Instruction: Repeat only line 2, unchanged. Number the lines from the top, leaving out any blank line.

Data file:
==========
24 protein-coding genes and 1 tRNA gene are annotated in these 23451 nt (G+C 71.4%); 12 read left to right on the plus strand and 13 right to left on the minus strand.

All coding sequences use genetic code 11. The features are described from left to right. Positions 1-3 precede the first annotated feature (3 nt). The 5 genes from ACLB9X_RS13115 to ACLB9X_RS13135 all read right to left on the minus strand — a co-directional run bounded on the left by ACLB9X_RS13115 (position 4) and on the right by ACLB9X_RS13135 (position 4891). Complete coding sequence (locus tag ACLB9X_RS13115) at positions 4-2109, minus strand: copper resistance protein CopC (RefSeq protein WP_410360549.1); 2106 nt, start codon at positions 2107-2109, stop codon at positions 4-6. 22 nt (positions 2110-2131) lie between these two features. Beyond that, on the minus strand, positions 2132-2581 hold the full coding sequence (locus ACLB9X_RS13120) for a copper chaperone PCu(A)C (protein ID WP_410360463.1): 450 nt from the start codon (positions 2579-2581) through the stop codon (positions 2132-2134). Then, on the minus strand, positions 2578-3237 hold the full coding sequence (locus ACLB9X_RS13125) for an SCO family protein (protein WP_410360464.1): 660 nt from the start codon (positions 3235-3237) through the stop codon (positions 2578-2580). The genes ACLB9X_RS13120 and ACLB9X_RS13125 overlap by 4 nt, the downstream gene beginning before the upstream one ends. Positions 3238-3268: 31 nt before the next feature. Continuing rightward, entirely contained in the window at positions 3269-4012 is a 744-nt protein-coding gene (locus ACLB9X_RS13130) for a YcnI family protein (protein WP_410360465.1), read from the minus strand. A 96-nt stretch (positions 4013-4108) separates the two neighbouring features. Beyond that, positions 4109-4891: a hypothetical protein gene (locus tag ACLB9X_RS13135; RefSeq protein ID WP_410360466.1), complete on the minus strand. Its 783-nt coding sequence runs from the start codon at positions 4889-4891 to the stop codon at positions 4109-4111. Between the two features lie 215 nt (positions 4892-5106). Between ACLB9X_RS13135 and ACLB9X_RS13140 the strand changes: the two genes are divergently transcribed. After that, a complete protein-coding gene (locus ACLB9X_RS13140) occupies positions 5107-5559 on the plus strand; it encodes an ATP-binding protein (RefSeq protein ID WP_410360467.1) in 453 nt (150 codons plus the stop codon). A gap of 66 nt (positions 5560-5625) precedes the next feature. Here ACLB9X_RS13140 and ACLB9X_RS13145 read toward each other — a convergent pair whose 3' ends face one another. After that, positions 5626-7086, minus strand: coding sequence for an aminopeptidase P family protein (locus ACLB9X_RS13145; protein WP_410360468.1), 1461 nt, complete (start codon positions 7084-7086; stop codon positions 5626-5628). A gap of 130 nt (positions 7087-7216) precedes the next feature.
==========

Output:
All coding sequences use genetic code 11. The features are described from left to right. Positions 1-3 precede the first annotated feature (3 nt). The 5 genes from ACLB9X_RS13115 to ACLB9X_RS13135 all read right to left on the minus strand — a co-directional run bounded on the left by ACLB9X_RS13115 (position 4) and on the right by ACLB9X_RS13135 (position 4891). Complete coding sequence (locus tag ACLB9X_RS13115) at positions 4-2109, minus strand: copper resistance protein CopC (RefSeq protein WP_410360549.1); 2106 nt, start codon at positions 2107-2109, stop codon at positions 4-6. 22 nt (positions 2110-2131) lie between these two features. Beyond that, on the minus strand, positions 2132-2581 hold the full coding sequence (locus ACLB9X_RS13120) for a copper chaperone PCu(A)C (protein ID WP_410360463.1): 450 nt from the start codon (positions 2579-2581) through the stop codon (positions 2132-2134). Then, on the minus strand, positions 2578-3237 hold the full coding sequence (locus ACLB9X_RS13125) for an SCO family protein (protein WP_410360464.1): 660 nt from the start codon (positions 3235-3237) through the stop codon (positions 2578-2580). The genes ACLB9X_RS13120 and ACLB9X_RS13125 overlap by 4 nt, the downstream gene beginning before the upstream one ends. Positions 3238-3268: 31 nt before the next feature. Continuing rightward, entirely contained in the window at positions 3269-4012 is a 744-nt protein-coding gene (locus ACLB9X_RS13130) for a YcnI family protein (protein WP_410360465.1), read from the minus strand. A 96-nt stretch (positions 4013-4108) separates the two neighbouring features. Beyond that, positions 4109-4891: a hypothetical protein gene (locus tag ACLB9X_RS13135; RefSeq protein ID WP_410360466.1), complete on the minus strand. Its 783-nt coding sequence runs from the start codon at positions 4889-4891 to the stop codon at positions 4109-4111. Between the two features lie 215 nt (positions 4892-5106). Between ACLB9X_RS13135 and ACLB9X_RS13140 the strand changes: the two genes are divergently transcribed. After that, a complete protein-coding gene (locus ACLB9X_RS13140) occupies positions 5107-5559 on the plus strand; it encodes an ATP-binding protein (RefSeq protein ID WP_410360467.1) in 453 nt (150 codons plus the stop codon). A gap of 66 nt (positions 5560-5625) precedes the next feature. Here ACLB9X_RS13140 and ACLB9X_RS13145 read toward each other — a convergent pair whose 3' ends face one another. After that, positions 5626-7086, minus strand: coding sequence for an aminopeptidase P family protein (locus ACLB9X_RS13145; protein WP_410360468.1), 1461 nt, complete (start codon positions 7084-7086; stop codon positions 5626-5628). A gap of 130 nt (positions 7087-7216) precedes the next feature.